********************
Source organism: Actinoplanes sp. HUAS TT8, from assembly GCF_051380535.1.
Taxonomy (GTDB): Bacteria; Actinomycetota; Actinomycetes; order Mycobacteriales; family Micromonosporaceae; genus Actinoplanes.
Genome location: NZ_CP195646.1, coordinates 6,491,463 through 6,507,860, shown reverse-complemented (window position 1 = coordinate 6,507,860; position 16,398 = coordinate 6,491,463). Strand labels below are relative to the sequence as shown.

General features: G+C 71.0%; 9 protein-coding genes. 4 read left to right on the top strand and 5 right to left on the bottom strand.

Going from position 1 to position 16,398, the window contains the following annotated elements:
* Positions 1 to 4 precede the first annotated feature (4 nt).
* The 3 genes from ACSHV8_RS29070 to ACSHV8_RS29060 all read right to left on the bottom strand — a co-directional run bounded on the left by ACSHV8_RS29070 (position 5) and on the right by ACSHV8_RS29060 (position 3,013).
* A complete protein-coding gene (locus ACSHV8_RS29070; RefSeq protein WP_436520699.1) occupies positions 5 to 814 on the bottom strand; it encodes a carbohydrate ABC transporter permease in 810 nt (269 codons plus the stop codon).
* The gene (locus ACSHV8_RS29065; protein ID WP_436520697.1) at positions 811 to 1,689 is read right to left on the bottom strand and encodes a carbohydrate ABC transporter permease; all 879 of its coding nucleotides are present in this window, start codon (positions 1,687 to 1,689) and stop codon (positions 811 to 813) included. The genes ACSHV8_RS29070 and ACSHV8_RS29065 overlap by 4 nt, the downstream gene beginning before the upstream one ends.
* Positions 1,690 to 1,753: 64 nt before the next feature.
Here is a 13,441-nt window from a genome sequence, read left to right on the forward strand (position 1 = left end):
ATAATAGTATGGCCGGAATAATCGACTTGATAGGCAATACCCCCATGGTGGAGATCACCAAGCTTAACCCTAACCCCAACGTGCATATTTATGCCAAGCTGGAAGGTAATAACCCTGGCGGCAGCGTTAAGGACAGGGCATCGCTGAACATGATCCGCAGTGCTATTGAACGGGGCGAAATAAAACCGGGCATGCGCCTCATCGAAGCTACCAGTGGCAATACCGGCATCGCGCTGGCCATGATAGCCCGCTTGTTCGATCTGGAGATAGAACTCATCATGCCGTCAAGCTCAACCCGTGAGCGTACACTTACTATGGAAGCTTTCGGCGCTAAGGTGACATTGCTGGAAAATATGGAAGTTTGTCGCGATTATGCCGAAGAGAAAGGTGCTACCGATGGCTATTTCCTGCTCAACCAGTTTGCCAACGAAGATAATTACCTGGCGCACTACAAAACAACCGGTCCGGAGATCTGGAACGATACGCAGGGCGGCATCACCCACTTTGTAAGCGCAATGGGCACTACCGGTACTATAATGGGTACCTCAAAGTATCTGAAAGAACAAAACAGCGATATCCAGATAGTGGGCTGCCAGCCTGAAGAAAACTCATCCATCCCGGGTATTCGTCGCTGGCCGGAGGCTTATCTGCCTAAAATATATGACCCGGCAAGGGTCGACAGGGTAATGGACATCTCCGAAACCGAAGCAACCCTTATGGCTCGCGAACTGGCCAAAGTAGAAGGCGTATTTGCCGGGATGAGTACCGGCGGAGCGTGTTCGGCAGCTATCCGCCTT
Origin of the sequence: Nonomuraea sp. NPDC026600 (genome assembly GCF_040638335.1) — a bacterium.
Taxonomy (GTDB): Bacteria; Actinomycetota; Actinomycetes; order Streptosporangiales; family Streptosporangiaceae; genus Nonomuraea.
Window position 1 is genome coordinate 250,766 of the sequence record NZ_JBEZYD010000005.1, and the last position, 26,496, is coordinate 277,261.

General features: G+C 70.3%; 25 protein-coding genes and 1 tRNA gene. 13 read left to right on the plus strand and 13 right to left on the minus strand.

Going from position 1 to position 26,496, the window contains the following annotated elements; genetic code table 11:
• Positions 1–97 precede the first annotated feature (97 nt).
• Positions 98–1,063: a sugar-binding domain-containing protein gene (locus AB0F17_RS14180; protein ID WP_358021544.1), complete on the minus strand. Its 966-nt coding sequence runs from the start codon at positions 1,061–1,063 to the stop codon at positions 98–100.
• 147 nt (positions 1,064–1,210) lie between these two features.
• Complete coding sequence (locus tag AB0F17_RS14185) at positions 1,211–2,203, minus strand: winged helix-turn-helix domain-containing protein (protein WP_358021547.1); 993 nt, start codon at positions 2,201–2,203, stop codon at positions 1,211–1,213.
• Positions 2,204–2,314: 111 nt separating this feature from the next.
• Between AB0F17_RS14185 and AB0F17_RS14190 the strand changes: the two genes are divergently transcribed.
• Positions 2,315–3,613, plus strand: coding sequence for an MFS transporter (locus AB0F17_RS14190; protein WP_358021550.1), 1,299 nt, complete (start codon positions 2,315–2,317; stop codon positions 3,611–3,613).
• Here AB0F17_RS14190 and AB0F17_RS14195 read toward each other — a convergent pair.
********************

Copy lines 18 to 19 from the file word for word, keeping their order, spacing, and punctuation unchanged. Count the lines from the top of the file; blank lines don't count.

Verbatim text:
• Positions 1–97 precede the first annotated feature (97 nt).
• Positions 98–1,063: a sugar-binding domain-containing protein gene (locus AB0F17_RS14180; protein ID WP_358021544.1), complete on the minus strand. Its 966-nt coding sequence runs from the start codon at positions 1,061–1,063 to the stop codon at positions 98–100.